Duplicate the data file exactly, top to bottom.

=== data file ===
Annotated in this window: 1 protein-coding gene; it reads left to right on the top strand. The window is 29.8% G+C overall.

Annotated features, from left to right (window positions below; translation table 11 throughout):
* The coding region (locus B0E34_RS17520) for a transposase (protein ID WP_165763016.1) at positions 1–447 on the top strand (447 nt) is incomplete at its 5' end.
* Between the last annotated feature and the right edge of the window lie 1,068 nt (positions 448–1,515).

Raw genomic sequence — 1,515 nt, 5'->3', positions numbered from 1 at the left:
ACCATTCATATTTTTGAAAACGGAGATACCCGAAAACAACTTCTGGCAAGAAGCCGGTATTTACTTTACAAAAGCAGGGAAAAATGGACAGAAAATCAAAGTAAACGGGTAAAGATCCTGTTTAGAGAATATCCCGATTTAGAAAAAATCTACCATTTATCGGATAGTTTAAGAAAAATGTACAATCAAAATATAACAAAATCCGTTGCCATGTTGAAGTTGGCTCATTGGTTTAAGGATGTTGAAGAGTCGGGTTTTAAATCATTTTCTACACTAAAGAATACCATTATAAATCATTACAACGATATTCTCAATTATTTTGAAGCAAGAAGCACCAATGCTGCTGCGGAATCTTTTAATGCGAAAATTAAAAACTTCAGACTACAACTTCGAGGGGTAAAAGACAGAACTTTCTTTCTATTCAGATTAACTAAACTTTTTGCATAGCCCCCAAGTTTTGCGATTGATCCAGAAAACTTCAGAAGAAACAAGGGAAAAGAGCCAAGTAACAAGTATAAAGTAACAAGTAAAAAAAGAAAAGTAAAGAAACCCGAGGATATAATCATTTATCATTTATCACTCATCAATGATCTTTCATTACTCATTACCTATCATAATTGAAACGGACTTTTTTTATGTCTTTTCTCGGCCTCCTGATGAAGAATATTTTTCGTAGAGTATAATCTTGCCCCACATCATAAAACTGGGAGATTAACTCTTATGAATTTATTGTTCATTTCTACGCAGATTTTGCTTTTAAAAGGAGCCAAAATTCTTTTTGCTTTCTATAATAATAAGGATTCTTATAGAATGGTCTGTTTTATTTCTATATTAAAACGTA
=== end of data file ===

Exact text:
Annotated in this window: 1 protein-coding gene; it reads left to right on the top strand. The window is 29.8% G+C overall.

Annotated features, from left to right (window positions below; translation table 11 throughout):
* The coding region (locus B0E34_RS17520) for a transposase (protein ID WP_165763016.1) at positions 1–447 on the top strand (447 nt) is incomplete at its 5' end.
* Between the last annotated feature and the right edge of the window lie 1,068 nt (positions 448–1,515).

Raw genomic sequence — 1,515 nt, 5'->3', positions numbered from 1 at the left:
ACCATTCATATTTTTGAAAACGGAGATACCCGAAAACAACTTCTGGCAAGAAGCCGGTATTTACTTTACAAAAGCAGGGAAAAATGGACAGAAAATCAAAGTAAACGGGTAAAGATCCTGTTTAGAGAATATCCCGATTTAGAAAAAATCTACCATTTATCGGATAGTTTAAGAAAAATGTACAATCAAAATATAACAAAATCCGTTGCCATGTTGAAGTTGGCTCATTGGTTTAAGGATGTTGAAGAGTCGGGTTTTAAATCATTTTCTACACTAAAGAATACCATTATAAATCATTACAACGATATTCTCAATTATTTTGAAGCAAGAAGCACCAATGCTGCTGCGGAATCTTTTAATGCGAAAATTAAAAACTTCAGACTACAACTTCGAGGGGTAAAAGACAGAACTTTCTTTCTATTCAGATTAACTAAACTTTTTGCATAGCCCCCAAGTTTTGCGATTGATCCAGAAAACTTCAGAAGAAACAAGGGAAAAGAGCCAAGTAACAAGTATAAAGTAACAAGTAAAAAAAGAAAAGTAAAGAAACCCGAGGATATAATCATTTATCATTTATCACTCATCAATGATCTTTCATTACTCATTACCTATCATAATTGAAACGGACTTTTTTTATGTCTTTTCTCGGCCTCCTGATGAAGAATATTTTTCGTAGAGTATAATCTTGCCCCACATCATAAAACTGGGAGATTAACTCTTATGAATTTATTGTTCATTTCTACGCAGATTTTGCTTTTAAAAGGAGCCAAAATTCTTTTTGCTTTCTATAATAATAAGGATTCTTATAGAATGGTCTGTTTTATTTCTATATTAAAACGTA